Tuesday, 28 July 2009 05:00

PNC plus CRE = Doo Doo hitting the Fan

To highlight more of the damage to be done to TARP recipient banks such as Wells Fargo and PNC, I know turn my attention to the commercial mortgage sector (see the previous post BoomBustBloggers appear to be pressuring PNC for background info). We have already hashed out risk in the residential mortgage sector with valuable research that I released for free: see The Re-Release of the Open Source Mortgage Default Model and Green Shoots are Being Fertilized by Brown Turds in the Mortgage Markets for our in depth take on loan losses to come for all banks who participated in residential real estate lending. I have visited commercial lending risk many times before, starting with my work on GGP, which is now bankrupt, but not before I gave my readers a warning nearly a year in advance See my posts from 2007 and early 2008:

Now that the nation's second largest mall property owner and REIT has just filed chapter 11, after I warned readers over a year and a half ago of this very distinct possibility, others are finally starting to jump on the bandwagon (See General Growth Files for Protection in Biggest U.S. Real Estate Bankruptcy then go on to read the 80 or so pages of research that I have generated to support riding the share price down from $60 to near zero: GGP and the type of investigative analysis you will not get from your brokerage house.)

You may read more about what is happening in CRE lending in A Micro View of the Macro Damage to be Caused by Imploding Commercial Real Estate, but for now, I want to drill down to what these banks are holding.

Notice the exceptional timing of PNC management.


    Commercial real estate values in the U.S. remained on an upward trend long after the 2nd half of 2006, when the housing prices began falling in most MSAs. Commercial real estate values peaked and began falling towards the end of 2007 and continued to decline through 2008.

These are our very conservative expected losses for PNC's CRE holdings, as compared to the government's stress test green shoots...


Trust me, it can get much worse. Take a look at Real Point Consulting's CMBS loss data, keeping in mind that the losses shown in CMBS are also cracking in the whole loans held at regional banks. CMBS delinquency rates are up 585%, year over year. REPEAT, 585%! For those who want to know why, I suggest you peruse "Who are ya gonna believe, the pundits or your lying eyes?"and Who are you going to believe, the pundits or your lying eyes, part 2 . Here, a picture is worth a thousand words...


There ain't nuthin like building thousands of extra condo and apartment rental units next to empty condo/rental to be lots, as condo/rental prices plunge amid a glut of condo/rental supply - all funded by banks like PNC!


Oh yeah, and back to the Real Point analytics:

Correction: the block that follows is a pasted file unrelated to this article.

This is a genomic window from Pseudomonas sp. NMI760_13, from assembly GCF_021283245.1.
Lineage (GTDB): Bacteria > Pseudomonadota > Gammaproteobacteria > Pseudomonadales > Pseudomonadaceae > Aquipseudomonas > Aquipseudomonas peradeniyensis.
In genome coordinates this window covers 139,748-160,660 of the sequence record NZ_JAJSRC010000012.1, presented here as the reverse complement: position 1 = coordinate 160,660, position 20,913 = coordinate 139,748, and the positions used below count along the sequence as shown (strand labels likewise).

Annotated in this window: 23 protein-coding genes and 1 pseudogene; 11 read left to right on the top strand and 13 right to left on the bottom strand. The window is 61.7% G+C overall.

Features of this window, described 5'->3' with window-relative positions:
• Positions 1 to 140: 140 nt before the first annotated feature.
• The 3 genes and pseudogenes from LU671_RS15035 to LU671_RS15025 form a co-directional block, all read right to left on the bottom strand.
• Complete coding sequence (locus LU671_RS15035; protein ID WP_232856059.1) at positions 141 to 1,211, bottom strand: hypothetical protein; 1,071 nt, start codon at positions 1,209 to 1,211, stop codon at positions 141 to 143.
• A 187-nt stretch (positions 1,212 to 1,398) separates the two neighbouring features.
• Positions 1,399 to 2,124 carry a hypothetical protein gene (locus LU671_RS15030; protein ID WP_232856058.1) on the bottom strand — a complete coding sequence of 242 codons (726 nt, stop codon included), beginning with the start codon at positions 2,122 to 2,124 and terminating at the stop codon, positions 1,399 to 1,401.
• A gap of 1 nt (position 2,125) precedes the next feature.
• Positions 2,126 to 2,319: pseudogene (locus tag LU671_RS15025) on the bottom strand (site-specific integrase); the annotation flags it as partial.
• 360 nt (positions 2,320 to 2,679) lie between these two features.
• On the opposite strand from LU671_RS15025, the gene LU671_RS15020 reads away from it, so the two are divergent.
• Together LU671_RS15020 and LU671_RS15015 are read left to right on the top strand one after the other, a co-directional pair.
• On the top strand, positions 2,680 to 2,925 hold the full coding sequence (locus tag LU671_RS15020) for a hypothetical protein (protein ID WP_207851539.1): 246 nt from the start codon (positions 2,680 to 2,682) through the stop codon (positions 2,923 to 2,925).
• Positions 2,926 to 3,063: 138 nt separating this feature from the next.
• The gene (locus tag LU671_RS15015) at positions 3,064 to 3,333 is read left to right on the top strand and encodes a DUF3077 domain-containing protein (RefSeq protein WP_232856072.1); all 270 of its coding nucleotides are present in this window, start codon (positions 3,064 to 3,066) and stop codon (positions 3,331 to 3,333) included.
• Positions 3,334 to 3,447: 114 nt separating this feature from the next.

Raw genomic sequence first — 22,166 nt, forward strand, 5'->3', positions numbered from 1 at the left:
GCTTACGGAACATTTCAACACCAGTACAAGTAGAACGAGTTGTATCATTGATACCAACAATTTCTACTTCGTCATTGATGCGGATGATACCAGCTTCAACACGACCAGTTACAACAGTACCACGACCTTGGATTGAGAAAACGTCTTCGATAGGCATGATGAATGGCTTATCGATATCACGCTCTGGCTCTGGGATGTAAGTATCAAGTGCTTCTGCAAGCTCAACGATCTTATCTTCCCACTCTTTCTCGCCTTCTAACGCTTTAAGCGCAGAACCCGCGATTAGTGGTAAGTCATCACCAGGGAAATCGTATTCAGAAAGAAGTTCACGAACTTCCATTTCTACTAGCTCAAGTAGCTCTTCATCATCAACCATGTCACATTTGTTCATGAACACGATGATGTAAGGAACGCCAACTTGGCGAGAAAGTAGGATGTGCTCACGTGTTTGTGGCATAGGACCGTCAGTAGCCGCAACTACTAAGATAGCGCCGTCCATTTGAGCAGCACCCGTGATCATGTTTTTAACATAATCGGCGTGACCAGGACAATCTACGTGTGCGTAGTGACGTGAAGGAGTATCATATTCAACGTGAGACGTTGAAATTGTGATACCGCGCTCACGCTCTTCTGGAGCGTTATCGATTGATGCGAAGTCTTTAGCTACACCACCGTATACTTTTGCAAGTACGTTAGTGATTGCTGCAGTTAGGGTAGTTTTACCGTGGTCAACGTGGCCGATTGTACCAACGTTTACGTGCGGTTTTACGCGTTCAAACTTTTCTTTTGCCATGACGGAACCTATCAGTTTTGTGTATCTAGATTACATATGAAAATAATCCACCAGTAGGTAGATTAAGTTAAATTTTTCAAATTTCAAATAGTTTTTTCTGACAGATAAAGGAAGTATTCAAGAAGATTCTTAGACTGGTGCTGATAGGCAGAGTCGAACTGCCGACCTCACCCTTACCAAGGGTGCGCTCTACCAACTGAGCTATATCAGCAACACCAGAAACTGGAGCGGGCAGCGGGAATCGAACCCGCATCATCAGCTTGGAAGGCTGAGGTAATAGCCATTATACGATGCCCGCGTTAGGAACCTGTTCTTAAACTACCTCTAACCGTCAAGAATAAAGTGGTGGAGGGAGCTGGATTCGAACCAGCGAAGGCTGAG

In June 2009, the delinquent unpaid balance for CMBS increased by a substantial $9.87 billion, up to a trailing 12-month high of $28.65 billion. Overall, the delinquent unpaid balance grew for the 10th straight month, up an astounding 585% from one-year ago (when only $4.18 billion of delinquent balance was reported for June 2008), and is now almost 13 times the low point of $2.21 billion in March 2007. An increase in four of the five delinquent loan categories was noted in June, including a significant $6.82 billion increase in the 30-day delinquency bucket. Nearly one-half of this increase was driven by the reporting of $3.38 billion of GGP-sponsored but specially-serviced loans as 30-days delinquent (the ultimate resolution of such loans to be determined). In addition, the distressed 90+-day, Foreclosure and REO categories grew in aggregate for the 19th straight month - up 32% from the previous month and over 411% in the past year. This increase far overshadows the $104.6 million in loan workouts and liquidations reported for June 2009 across 26 loans. Ten of these loans at $58.06 million, however, experienced a loss severity near or below 1%, most likely related to workout fees, while the other 16 loans at $46.66 million experienced an average loss severity near 64%. As additional pressures are placed on special servicers to maximize returns in today's credit market, true loss severities are expected to be high while liquidation activity is expected to slow as fewer transactions occur. This would be the result of reduced or distressed asset pricing, lower availability of take-out financing, and increased extensions of balloon defaults through 2009 and 2010.

The total unpaid balance for all CMBS pools under review by Realpoint was $817.4 billion in June 2009, down from $825.4 billion in May (affected by some servicer and trustee reporting delays). Both the delinquent unpaid balance and delinquency percentage over the trailing twelve months are shown in Charts 1 and 2 below, clearly trending upward. (PS, that giant red stalk is a green shoot!)


The "lite" version of the "real" PNC stress test conducted in May by my staff and I is now available for public download. Notice how prescient it is now, and then, in light of PNC's recent earnings announcement - PNC profit down 87 pct, misses view on bad loans 23 Jul 2009.

PNC stress test write up - public lite 2009-07-27 02:37:11 193.21 Kb

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Last modified on Tuesday, 28 July 2009 05:00